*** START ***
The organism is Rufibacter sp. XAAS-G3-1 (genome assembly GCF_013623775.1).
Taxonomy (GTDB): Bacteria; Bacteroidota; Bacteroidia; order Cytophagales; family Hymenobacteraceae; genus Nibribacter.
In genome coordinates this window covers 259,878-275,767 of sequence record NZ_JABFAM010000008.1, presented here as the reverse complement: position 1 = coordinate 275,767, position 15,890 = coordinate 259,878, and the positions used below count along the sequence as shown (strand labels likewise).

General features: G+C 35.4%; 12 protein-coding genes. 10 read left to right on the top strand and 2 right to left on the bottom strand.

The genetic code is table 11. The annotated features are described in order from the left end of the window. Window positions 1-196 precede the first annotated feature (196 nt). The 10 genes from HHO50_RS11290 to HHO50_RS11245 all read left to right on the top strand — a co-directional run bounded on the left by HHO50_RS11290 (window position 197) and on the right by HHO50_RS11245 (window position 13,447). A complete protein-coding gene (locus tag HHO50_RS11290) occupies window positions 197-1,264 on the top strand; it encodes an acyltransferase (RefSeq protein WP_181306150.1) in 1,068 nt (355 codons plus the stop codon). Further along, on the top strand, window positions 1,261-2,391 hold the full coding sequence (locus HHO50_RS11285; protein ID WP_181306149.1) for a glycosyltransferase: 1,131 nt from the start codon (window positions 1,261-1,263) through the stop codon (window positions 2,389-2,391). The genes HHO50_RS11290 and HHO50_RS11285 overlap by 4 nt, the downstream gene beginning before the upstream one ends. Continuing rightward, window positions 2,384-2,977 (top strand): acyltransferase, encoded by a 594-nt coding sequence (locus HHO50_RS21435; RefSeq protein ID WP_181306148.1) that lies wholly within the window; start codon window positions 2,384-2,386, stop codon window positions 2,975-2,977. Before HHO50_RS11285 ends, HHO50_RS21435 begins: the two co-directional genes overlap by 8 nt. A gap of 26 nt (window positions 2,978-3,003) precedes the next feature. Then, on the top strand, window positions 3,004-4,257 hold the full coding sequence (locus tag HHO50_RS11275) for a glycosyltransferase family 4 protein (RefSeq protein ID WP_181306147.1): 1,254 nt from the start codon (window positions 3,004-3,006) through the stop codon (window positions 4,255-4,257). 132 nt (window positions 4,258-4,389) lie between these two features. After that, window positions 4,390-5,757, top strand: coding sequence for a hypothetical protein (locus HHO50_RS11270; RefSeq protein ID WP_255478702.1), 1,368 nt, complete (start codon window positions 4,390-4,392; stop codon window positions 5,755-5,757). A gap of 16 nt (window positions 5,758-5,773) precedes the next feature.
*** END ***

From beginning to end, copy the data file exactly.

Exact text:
The organism is Rufibacter sp. XAAS-G3-1 (genome assembly GCF_013623775.1).
Taxonomy (GTDB): Bacteria; Bacteroidota; Bacteroidia; order Cytophagales; family Hymenobacteraceae; genus Nibribacter.
In genome coordinates this window covers 259,878-275,767 of sequence record NZ_JABFAM010000008.1, presented here as the reverse complement: position 1 = coordinate 275,767, position 15,890 = coordinate 259,878, and the positions used below count along the sequence as shown (strand labels likewise).

General features: G+C 35.4%; 12 protein-coding genes. 10 read left to right on the top strand and 2 right to left on the bottom strand.

The genetic code is table 11. The annotated features are described in order from the left end of the window. Window positions 1-196 precede the first annotated feature (196 nt). The 10 genes from HHO50_RS11290 to HHO50_RS11245 all read left to right on the top strand — a co-directional run bounded on the left by HHO50_RS11290 (window position 197) and on the right by HHO50_RS11245 (window position 13,447). A complete protein-coding gene (locus tag HHO50_RS11290) occupies window positions 197-1,264 on the top strand; it encodes an acyltransferase (RefSeq protein WP_181306150.1) in 1,068 nt (355 codons plus the stop codon). Further along, on the top strand, window positions 1,261-2,391 hold the full coding sequence (locus HHO50_RS11285; protein ID WP_181306149.1) for a glycosyltransferase: 1,131 nt from the start codon (window positions 1,261-1,263) through the stop codon (window positions 2,389-2,391). The genes HHO50_RS11290 and HHO50_RS11285 overlap by 4 nt, the downstream gene beginning before the upstream one ends. Continuing rightward, window positions 2,384-2,977 (top strand): acyltransferase, encoded by a 594-nt coding sequence (locus HHO50_RS21435; RefSeq protein ID WP_181306148.1) that lies wholly within the window; start codon window positions 2,384-2,386, stop codon window positions 2,975-2,977. Before HHO50_RS11285 ends, HHO50_RS21435 begins: the two co-directional genes overlap by 8 nt. A gap of 26 nt (window positions 2,978-3,003) precedes the next feature. Then, on the top strand, window positions 3,004-4,257 hold the full coding sequence (locus tag HHO50_RS11275) for a glycosyltransferase family 4 protein (RefSeq protein ID WP_181306147.1): 1,254 nt from the start codon (window positions 3,004-3,006) through the stop codon (window positions 4,255-4,257). 132 nt (window positions 4,258-4,389) lie between these two features. After that, window positions 4,390-5,757, top strand: coding sequence for a hypothetical protein (locus HHO50_RS11270; RefSeq protein ID WP_255478702.1), 1,368 nt, complete (start codon window positions 4,390-4,392; stop codon window positions 5,755-5,757). A gap of 16 nt (window positions 5,758-5,773) precedes the next feature.